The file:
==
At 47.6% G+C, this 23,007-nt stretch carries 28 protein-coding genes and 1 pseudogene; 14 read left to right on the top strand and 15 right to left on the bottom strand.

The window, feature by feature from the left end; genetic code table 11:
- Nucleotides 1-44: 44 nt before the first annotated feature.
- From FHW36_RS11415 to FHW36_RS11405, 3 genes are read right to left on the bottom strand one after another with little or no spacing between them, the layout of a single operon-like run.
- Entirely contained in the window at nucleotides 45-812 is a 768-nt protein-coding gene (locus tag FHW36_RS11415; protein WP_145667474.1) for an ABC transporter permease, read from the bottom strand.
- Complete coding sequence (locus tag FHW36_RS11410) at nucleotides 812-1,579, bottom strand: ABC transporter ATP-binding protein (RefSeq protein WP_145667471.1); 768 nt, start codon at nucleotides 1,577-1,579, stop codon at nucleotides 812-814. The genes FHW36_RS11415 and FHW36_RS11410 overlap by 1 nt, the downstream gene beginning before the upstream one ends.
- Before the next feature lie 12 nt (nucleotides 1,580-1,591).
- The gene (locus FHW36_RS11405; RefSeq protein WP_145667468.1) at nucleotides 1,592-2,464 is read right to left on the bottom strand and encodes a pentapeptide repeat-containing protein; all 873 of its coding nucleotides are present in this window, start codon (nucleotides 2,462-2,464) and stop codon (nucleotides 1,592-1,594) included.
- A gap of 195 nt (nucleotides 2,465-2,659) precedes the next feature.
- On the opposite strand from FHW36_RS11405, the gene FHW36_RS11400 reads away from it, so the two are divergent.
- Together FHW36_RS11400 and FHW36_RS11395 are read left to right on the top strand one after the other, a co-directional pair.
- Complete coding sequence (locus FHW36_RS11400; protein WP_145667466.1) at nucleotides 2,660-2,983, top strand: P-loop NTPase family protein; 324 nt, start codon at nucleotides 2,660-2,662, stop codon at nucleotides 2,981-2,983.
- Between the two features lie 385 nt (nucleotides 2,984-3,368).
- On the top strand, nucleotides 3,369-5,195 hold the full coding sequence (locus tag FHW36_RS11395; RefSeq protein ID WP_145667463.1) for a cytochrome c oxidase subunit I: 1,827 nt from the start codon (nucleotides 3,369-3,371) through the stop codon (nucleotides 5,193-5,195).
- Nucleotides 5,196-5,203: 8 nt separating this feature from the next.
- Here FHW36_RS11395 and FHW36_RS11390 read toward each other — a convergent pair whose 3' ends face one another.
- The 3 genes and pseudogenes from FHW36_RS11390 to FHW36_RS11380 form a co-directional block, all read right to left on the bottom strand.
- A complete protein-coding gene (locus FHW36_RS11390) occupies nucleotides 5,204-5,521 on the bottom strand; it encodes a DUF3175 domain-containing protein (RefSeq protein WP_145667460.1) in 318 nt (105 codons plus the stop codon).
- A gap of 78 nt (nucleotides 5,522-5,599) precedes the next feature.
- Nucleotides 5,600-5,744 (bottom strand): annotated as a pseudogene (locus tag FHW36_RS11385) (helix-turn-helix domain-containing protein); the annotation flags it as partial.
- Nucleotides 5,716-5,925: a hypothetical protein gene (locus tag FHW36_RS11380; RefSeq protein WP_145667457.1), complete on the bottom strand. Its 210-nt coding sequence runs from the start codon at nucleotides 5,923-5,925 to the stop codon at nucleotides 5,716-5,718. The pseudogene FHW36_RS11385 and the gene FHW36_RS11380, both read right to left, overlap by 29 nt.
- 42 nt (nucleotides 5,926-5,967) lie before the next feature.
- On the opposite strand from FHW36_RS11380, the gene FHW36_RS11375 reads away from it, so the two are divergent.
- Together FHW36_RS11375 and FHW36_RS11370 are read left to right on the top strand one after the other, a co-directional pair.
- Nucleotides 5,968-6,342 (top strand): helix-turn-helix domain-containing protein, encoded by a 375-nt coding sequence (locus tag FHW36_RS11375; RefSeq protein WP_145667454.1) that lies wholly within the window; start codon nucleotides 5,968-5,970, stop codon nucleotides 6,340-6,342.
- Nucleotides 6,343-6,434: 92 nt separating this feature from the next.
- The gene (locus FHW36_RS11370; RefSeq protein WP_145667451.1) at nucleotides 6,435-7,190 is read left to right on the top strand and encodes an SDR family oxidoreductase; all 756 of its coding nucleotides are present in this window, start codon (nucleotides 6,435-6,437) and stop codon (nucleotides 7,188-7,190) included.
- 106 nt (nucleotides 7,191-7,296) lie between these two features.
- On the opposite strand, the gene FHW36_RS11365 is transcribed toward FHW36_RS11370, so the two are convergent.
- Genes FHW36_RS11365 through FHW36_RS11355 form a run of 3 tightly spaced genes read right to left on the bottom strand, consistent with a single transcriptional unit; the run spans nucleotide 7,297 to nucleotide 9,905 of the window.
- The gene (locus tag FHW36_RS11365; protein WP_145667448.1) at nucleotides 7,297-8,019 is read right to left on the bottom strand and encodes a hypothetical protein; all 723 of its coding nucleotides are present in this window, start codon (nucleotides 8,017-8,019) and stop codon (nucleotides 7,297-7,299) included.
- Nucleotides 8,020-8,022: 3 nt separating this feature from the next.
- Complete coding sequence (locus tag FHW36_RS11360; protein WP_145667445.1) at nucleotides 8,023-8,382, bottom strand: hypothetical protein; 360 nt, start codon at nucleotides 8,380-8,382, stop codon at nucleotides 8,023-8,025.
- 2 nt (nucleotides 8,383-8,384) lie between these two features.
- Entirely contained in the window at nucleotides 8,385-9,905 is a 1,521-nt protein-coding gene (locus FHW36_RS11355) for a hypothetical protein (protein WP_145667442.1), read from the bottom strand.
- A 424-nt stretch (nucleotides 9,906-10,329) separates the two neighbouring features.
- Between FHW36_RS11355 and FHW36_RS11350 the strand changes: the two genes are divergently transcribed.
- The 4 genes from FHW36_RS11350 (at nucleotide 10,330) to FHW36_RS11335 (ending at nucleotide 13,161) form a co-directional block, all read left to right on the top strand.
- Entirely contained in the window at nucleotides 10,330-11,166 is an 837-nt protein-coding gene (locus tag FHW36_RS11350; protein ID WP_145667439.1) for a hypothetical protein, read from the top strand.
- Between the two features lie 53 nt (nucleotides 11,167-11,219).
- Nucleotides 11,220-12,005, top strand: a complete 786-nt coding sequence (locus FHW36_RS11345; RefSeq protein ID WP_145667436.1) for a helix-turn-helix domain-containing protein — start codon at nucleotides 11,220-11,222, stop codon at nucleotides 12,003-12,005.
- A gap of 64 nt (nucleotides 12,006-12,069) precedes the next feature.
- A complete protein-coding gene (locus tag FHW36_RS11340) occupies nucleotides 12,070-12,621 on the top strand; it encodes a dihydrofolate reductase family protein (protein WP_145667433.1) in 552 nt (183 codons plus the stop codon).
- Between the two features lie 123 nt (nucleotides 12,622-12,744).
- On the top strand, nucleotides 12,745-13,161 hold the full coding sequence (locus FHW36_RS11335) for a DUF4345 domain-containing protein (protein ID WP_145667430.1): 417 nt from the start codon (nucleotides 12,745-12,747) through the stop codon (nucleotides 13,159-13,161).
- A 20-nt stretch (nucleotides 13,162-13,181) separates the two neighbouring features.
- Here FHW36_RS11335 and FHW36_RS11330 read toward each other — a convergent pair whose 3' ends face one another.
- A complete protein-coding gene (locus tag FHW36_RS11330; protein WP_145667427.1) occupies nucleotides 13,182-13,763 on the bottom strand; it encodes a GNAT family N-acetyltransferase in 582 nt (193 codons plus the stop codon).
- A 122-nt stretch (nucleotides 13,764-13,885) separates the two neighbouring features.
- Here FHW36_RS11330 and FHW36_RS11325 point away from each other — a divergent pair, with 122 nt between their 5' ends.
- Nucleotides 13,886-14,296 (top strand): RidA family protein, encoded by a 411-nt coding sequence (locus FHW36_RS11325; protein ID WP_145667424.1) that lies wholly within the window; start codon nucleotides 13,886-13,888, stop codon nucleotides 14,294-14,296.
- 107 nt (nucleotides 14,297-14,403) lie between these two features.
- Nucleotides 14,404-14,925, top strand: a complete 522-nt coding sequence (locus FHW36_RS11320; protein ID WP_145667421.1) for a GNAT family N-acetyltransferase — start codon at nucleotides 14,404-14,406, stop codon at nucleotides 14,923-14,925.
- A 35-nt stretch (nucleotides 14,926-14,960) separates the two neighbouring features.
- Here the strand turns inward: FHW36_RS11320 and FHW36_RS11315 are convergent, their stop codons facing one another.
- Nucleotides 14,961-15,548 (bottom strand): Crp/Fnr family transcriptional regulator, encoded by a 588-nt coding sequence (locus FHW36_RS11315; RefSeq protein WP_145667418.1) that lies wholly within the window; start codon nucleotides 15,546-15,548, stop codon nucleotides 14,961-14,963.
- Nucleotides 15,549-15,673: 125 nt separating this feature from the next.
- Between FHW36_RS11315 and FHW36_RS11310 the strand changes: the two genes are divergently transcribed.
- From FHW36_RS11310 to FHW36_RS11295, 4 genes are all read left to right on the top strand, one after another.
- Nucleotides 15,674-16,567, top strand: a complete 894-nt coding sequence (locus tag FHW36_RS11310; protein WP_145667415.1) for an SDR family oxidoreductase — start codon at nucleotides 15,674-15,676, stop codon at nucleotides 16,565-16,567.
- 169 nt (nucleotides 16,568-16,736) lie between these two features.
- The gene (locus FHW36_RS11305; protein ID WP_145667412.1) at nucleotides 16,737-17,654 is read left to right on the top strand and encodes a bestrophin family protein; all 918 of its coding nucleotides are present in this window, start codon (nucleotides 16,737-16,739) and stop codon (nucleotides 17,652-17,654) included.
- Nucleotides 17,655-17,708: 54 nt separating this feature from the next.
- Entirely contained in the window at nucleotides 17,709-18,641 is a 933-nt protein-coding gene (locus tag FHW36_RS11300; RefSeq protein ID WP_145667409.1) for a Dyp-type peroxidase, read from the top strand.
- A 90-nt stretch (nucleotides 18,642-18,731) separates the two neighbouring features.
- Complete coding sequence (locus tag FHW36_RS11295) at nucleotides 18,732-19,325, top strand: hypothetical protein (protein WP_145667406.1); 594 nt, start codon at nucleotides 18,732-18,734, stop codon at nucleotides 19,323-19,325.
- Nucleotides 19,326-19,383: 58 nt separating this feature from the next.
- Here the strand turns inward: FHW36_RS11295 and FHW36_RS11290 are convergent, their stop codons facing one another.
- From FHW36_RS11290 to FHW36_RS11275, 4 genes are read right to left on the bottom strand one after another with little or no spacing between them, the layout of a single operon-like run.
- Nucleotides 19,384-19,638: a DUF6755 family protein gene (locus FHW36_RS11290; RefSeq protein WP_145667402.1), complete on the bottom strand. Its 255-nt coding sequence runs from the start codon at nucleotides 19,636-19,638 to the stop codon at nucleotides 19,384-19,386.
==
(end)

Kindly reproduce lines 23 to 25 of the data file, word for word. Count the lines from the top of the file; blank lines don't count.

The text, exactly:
- On the opposite strand from FHW36_RS11380, the gene FHW36_RS11375 reads away from it, so the two are divergent.
- Together FHW36_RS11375 and FHW36_RS11370 are read left to right on the top strand one after the other, a co-directional pair.
- Nucleotides 5,968-6,342 (top strand): helix-turn-helix domain-containing protein, encoded by a 375-nt coding sequence (locus tag FHW36_RS11375; RefSeq protein WP_145667454.1) that lies wholly within the window; start codon nucleotides 5,968-5,970, stop codon nucleotides 6,340-6,342.